Tuesday, April 25, 2006


Childhood Memories of Nigeria

No matter how fleeting one's childhood is, the memories, particularly the wonderful ones are permanently etched in my psyche. Despite negative perceptions that Nigeria as well as African countries are accustomed to receiving in the foreign press, nothing can dim the happiness that radiates in the lives of its citizens. I for one lived such an idyllic life in Nigeria. Carefree was the word to sum up my childhood back home. No time for worries, the only time that was planned was how to play with my mates till the late hours. NEPA hassled us with their constant interruption of electricity, but our creativity in keeping ourselves entertained existed in the outdoors where my siblings and some friends would gather around to amuse each other. The red gate in my compound, or what may be referred to as a cul-de-sac was a deterrent to thieves that rarely ventured into the compound. I still remember sitting on top of the fence with my elder brother, tying a piece of paper, to resemble a snake, to scare away pedestrians.
But each year marked an ascent into my teen years. At 10, I was squired into the boarding house at Lutheran High school, Obot Idim where I would spend 6 years. Another memory that taught me how to survive without the help of mom and dad. Petty stealing and punishment were common. I knew how to manage my pocket money given to me by my doting parents and relatives and to escape punishment from Senior students. I enjoyed bathing in the stream in Afaha village, very close to my high school. I led a spartan life, like most students, but I took it in stride. But at the end of six years, I took my SSCE exams, passed it and got into college.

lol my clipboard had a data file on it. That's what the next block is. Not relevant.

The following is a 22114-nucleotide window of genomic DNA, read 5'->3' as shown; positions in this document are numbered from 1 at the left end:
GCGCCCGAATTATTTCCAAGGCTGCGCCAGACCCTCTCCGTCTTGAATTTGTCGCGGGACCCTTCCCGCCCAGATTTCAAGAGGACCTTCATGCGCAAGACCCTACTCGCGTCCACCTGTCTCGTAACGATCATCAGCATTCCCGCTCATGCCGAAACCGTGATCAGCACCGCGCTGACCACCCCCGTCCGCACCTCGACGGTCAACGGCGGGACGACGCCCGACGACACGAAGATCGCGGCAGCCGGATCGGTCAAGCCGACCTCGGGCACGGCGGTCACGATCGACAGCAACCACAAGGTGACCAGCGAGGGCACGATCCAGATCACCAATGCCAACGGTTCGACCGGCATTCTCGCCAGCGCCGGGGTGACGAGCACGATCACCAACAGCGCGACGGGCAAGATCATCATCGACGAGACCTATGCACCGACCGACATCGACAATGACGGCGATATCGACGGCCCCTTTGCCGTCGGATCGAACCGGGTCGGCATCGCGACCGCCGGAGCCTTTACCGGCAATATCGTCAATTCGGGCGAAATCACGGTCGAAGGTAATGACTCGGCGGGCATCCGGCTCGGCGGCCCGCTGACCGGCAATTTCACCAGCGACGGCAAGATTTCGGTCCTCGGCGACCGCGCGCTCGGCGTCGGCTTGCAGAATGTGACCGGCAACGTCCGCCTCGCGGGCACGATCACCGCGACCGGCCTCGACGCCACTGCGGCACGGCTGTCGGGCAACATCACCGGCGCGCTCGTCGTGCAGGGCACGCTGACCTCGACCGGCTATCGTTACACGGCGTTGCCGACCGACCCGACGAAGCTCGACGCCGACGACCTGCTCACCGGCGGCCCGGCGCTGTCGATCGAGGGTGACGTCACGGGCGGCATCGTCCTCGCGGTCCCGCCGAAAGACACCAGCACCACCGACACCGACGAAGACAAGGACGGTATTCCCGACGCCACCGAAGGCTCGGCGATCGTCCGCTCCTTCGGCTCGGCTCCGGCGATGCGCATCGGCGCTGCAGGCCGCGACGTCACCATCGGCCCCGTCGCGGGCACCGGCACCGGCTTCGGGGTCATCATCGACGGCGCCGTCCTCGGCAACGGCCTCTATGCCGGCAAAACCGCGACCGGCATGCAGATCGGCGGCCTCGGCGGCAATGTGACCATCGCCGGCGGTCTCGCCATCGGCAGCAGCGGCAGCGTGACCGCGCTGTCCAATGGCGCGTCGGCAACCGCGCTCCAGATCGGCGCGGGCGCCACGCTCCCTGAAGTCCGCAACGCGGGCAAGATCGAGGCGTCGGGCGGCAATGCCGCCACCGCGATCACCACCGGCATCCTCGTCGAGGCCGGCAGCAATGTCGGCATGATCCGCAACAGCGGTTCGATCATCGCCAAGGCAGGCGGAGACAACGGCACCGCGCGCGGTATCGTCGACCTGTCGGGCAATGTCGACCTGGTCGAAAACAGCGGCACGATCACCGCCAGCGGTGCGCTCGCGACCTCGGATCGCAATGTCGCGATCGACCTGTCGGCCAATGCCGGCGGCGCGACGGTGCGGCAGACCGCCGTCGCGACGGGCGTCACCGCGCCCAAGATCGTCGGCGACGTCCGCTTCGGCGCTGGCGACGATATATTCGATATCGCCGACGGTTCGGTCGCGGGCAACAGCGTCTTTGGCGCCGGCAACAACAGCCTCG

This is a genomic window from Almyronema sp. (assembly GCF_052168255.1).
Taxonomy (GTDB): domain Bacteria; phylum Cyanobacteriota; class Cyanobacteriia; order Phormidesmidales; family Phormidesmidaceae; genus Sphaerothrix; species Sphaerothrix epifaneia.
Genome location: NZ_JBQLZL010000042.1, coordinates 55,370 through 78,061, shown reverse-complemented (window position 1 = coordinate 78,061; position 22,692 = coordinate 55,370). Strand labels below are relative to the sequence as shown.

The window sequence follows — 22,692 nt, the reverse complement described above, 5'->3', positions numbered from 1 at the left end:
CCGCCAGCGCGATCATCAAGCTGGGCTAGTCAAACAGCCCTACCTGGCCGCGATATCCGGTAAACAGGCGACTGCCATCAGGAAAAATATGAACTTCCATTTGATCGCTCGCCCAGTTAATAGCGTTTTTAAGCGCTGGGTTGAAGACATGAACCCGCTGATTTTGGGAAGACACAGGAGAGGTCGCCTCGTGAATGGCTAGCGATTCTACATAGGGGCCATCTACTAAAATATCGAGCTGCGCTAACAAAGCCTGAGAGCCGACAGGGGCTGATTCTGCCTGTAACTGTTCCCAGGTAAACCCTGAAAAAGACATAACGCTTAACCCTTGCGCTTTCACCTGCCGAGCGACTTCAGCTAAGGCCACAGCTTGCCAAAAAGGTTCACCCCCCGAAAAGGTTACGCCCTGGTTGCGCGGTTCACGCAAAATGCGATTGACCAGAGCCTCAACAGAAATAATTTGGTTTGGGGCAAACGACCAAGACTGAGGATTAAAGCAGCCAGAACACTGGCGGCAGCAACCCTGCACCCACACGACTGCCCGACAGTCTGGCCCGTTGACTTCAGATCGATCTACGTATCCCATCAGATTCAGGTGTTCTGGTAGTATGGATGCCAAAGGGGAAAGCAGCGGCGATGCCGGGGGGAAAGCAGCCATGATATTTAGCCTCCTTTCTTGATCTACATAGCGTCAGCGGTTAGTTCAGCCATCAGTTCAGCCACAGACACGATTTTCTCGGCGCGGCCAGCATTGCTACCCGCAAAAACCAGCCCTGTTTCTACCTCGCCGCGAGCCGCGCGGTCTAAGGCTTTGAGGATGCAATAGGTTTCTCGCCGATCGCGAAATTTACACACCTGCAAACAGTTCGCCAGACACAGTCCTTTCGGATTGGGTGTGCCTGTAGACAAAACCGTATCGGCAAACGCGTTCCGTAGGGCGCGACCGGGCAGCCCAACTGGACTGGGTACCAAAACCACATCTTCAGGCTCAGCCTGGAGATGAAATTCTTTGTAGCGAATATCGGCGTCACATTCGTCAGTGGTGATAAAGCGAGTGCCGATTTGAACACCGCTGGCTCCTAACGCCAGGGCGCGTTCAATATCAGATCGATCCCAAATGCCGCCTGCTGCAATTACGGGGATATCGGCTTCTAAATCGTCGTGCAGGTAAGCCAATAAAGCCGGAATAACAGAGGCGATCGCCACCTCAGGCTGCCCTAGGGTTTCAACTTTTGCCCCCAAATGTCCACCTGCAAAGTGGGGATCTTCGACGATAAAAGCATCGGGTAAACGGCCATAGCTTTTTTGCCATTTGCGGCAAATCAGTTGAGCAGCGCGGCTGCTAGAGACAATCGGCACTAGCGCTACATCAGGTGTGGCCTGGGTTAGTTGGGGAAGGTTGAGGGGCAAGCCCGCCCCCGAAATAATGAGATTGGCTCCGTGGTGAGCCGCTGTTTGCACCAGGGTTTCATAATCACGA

I led a free life in college. Now, there wasnt anybody to keep track of my movements if I missed a class. I lived off campus and majored in Communication Arts in college. I truly enjoyed my days in college, because of the freedom that I had. There was no punishments, except for the periodic strike embarked on by lecturers to advocate for fringe benefits/higher salary.

During that time, tragedies hit my home. My beloved grandmother died, followed by my dad. And a year later, I departed to America, where pangs of homesickness hit me. Throughout the years, I have had my share of sorrows like the death of my parents and a younger sibling. Death is all too common in our life, and what I have noticed in life is that the world is full of joys and sorrows. What we choose to make of them is part of what shapes our character.



This page is powered by Blogger. Isn't yours?